Persian Love Cookies!

I find this hard to believe, but it’s been over a month since last I blogged. I’m sorry to have left you cookie lovers hanging, but I’m back, and I’m going to do my best to get back into the kitchen for you!

Before we get into the meat of today’s post (get it? Meat? On a vegan blog? Shenanigans!), I just wanted to give you a little insight into my disappearance and the progress of KP ‘s Cookies: the last month(+) has been a little hectic because of my retail job; the post-holiday kibosh on my customers’ spending has been lifted, and so I’ve been dedicating a little more time and energy to the job that’s putting food on the table and cookies in the oven. And speaking of ovens, all of the commercial kitchens I’ve been exploring are either out of my current financial league, or else unable to partner with me for one reason or another. My GoFundMe account is still active, if anyone wants to help me make a push toward affording those services–without a kitchen, I can’t go ahead and apply for my liability insurance or health permits, and without those, there’s no need for the business license, because I won’t be allowed to operate.

I have still been baking (for proof, check out my friend Amir’s blog), and beside the old standards (Divine Vegan Chocolate Chip, anyone?) I’ve put together a few new recipes, like my absolutely irresistible Meyer Lemon Shortbread cookies, which came to be when one of my managers brought in a bag of lemons picked fresh from the lemon tree in her backyard.

Meyer Lemon Shortbread Cookies

Today’s recipe, however, draws its inspiration from a far less local source: the Persian love cake. Back in the summer of 2009, I discovered the recipe for the Persian love cake, and knew instantly that, should I ever get married, it would be the cake featured at my wedding.

A cake I baked (and tried to decorate) for the Palm Beach Shakespeare Festival in 2009. The top layer was a Persian Love Cake!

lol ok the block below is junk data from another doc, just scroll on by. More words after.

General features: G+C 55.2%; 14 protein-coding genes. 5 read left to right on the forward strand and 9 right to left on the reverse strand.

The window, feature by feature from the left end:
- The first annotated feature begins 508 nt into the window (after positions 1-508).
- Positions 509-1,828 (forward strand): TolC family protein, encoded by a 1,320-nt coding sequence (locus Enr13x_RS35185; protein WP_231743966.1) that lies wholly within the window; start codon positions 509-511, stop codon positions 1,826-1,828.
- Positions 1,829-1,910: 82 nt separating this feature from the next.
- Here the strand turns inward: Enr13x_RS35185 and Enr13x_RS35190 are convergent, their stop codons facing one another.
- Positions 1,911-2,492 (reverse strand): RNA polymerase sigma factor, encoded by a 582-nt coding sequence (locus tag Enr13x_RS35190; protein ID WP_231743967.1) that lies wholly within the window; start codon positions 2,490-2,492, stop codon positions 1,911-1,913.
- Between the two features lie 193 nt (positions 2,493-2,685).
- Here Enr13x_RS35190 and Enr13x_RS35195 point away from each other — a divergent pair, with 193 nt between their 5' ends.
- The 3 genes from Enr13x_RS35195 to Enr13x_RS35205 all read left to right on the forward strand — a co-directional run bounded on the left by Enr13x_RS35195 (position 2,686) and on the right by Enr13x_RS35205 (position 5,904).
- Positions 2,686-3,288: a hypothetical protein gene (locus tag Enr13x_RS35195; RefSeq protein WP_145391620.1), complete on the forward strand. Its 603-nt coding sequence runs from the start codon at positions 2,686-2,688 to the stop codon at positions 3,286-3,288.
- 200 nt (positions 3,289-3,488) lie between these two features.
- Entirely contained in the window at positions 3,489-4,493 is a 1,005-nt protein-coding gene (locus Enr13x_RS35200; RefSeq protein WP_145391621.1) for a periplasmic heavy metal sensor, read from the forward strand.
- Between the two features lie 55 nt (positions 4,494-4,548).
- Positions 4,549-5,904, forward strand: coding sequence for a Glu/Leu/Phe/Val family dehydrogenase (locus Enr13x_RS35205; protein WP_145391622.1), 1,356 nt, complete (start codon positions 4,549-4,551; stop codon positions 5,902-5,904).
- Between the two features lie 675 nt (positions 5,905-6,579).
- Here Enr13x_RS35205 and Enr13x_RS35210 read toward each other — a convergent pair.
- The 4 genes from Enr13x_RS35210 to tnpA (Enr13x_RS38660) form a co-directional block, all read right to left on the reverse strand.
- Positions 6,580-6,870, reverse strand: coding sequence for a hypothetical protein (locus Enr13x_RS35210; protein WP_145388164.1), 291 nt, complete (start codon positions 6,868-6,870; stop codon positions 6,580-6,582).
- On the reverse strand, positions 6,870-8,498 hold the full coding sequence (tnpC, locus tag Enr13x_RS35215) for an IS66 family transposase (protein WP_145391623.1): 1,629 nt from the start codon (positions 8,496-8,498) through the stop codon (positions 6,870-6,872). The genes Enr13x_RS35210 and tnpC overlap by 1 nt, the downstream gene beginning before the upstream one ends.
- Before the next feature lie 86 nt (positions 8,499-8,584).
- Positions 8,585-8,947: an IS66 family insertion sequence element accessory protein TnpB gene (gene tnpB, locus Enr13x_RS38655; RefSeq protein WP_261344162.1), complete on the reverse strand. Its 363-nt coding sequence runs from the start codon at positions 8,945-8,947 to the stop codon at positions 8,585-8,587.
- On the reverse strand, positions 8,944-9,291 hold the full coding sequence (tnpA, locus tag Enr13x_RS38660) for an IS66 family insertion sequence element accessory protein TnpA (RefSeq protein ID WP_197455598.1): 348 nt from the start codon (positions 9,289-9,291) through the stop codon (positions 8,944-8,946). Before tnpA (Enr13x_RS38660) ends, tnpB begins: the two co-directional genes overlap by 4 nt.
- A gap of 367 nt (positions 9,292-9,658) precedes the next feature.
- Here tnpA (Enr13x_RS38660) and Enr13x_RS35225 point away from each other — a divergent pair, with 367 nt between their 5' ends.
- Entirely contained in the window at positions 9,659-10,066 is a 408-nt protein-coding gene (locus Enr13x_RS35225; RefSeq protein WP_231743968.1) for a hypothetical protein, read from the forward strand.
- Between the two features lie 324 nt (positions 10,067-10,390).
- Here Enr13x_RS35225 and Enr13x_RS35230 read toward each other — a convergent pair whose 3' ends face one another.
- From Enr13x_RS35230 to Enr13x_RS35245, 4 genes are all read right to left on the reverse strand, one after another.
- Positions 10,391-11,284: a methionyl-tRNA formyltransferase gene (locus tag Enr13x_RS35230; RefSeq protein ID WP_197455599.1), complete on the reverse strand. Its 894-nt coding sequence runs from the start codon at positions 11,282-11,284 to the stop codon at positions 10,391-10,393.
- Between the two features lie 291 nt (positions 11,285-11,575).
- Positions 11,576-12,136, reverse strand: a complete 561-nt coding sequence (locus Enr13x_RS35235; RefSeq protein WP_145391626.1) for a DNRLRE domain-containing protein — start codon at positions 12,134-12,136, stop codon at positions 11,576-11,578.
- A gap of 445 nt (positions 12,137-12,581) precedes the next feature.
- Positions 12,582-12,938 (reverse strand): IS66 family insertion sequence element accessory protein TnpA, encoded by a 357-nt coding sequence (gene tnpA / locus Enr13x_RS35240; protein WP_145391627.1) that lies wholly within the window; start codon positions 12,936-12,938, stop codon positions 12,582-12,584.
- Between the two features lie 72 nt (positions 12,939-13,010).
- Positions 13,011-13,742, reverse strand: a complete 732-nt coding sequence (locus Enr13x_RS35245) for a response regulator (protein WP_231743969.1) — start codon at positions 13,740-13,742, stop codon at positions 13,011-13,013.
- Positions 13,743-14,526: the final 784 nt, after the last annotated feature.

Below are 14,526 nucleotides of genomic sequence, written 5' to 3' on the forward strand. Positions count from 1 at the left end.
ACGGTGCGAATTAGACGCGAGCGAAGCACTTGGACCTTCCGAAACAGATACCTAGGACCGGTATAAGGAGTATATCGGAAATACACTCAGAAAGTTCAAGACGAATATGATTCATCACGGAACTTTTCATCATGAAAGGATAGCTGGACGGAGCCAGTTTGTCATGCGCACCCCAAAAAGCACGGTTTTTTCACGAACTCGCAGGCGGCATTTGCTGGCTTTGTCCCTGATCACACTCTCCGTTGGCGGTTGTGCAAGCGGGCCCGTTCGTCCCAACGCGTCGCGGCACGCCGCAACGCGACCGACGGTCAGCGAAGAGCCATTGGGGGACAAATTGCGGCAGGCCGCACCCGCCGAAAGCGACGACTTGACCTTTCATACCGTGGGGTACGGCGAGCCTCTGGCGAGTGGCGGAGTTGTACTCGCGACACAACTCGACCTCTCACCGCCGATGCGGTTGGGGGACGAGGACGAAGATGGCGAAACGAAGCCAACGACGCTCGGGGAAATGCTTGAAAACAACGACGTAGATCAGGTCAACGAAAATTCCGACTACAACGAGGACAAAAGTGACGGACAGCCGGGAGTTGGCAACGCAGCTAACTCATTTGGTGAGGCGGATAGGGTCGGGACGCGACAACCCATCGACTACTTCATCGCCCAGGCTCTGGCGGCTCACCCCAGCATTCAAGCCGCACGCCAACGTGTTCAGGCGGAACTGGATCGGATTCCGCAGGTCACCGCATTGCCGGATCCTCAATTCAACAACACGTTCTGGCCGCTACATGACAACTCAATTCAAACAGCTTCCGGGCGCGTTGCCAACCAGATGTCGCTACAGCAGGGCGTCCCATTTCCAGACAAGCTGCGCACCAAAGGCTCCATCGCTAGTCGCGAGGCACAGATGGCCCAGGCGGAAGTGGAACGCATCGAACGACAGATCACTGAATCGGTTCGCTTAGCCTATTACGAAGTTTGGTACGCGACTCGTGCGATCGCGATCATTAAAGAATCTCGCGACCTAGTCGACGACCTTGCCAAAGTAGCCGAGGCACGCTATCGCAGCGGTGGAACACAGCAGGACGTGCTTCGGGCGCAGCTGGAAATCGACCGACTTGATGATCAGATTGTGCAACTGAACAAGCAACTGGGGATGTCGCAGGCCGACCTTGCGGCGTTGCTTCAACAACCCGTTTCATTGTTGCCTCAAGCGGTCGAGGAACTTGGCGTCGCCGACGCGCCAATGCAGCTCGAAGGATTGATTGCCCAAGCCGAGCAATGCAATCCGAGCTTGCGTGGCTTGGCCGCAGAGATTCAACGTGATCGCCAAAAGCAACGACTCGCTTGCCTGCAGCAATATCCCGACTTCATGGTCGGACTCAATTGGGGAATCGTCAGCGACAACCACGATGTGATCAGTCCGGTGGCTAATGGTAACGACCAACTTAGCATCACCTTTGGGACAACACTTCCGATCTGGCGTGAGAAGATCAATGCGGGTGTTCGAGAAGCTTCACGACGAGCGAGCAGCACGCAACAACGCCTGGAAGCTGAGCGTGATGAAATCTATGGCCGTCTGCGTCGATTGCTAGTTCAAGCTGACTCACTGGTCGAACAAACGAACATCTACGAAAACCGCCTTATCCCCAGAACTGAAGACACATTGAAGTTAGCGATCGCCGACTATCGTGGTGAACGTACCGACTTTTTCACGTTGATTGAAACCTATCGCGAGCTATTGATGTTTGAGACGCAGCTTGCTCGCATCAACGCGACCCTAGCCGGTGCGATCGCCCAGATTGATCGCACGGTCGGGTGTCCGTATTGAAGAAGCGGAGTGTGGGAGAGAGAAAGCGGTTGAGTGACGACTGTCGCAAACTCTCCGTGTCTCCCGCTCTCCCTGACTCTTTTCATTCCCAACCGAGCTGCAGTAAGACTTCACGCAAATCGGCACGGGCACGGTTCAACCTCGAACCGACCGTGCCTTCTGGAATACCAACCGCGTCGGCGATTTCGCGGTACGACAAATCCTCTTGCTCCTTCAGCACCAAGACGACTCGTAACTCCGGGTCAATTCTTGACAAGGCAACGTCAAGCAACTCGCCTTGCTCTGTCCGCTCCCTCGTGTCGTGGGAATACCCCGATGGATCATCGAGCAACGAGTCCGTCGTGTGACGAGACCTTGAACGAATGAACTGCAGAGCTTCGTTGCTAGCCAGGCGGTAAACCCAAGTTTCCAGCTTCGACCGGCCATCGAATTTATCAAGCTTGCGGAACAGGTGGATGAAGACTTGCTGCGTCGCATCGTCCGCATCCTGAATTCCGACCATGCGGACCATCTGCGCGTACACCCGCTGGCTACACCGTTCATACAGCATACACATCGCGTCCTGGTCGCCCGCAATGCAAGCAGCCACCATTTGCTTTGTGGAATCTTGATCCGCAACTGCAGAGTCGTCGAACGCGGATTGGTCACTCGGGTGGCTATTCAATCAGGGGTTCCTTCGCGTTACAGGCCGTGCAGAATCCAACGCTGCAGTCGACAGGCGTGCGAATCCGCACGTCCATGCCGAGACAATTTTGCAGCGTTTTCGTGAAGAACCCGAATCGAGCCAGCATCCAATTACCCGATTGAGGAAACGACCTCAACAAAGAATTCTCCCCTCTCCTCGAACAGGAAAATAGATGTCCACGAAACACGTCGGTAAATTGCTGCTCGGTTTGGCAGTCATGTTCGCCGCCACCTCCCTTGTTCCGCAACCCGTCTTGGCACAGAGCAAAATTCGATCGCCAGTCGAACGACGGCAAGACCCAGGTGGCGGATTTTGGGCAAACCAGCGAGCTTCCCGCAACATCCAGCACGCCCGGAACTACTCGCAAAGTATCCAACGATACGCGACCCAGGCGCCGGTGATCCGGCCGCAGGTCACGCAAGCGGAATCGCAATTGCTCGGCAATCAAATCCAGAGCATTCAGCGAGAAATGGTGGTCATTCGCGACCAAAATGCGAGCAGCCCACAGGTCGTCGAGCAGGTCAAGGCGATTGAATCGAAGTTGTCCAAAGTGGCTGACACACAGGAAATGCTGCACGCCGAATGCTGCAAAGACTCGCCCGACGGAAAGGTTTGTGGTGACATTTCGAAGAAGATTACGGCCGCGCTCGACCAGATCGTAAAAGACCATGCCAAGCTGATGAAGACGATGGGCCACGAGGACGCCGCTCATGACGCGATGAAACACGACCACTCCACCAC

And before I go any further, I should state that this isn’t a wedding announcement for myself–because the only thing I’m wedded to is my job, and the only child I intend to have has floppy ears and four paws–but the cookies that follow were developed to celebrate someone else’s engagement!

A few days ago, my friend Dana went on a cruise…and as soon. As she disembarked, I received a fairly mysterious voice message: “Call me back. I have news!” Assuming that she hadn’t won the Mega Millions while off at sea, I indeed called her back–and found out that her long-time boyfriend had proposed on the ship. So, I decided to write a cookie recipe in honor of Dana’s big step closer to a life of wedded bliss.

The Persian Love Cake is a chiffon cake spiced with cardamom, iced with rosewater frosting, and garnished with pistachios. It’s bliss in cake form. I set out to recreate it, and came up with this:

Persian Love Cookies

The Persian Love Cookie is a cardamom and pistachio shortbread with a rosewater and lime frosting. It’s light but bold, and has a taste unlike any you might have encountered.

I’m so excited to share these with Dana, and with all of you. They’re just one more reason to #savethecookies!

On that note: I’ve decided that, ultimately, I’d like to join the growing ranks of Food Truckers in the Bay Area. I went to my first Moveable Feast last week, and I can’t wait to participate in more. I’m also hoping to check out Edgewood Eats in Palo Alto, and I’d really like to get up to San Fran for a couple of Off the Grids. All of the food trucks around here have SO much personality and so many great menu items…I’m hoping that someday very soon I can join their ranks.

The future home of the future KP’s Cookies Truck…

That’s why I HAVE to get KP’s Cookies off of the ground as quickly as possible–the sooner that I make the cookies’ presence known at farmers markets around the Bay area, the sooner I can start really fundraising for the KP’s Cookies truck. I need your help to #savethecookies. It’s only if we all get together and spread the word that cookies are the true spotlight (and food truck) deserving dessert that we can take down the cupcake empire!

Love & Cookies,

KP

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Donate to KP’s Cookies

Friends, Romans, Cookie Lovers, lend me your cookie jars:

I have taken a giant leap–head first–into the scary world of business ownership. In order to fund my project, I need your help.

I need AT LEAST $5000 to get started–so that I can do important things like rent a commercial kitchen & buy health permits & liability insurance. I also need to buy packing and shipping supplies, and pay for entry fees at my local farmers’ markets (not to mention the flour and sugar with which to make the cookies!).

Why should you donate? Because the sooner that I am able to get up and running, the sooner I’ll be able to figure out how to pack and ship my cookies to you!

Every dollar that you donate puts another cookie in the oven–and also gives me an oven to put them in! I’m not rolling in dough, but the sooner I have some funds, I can be rolling in cookie batter!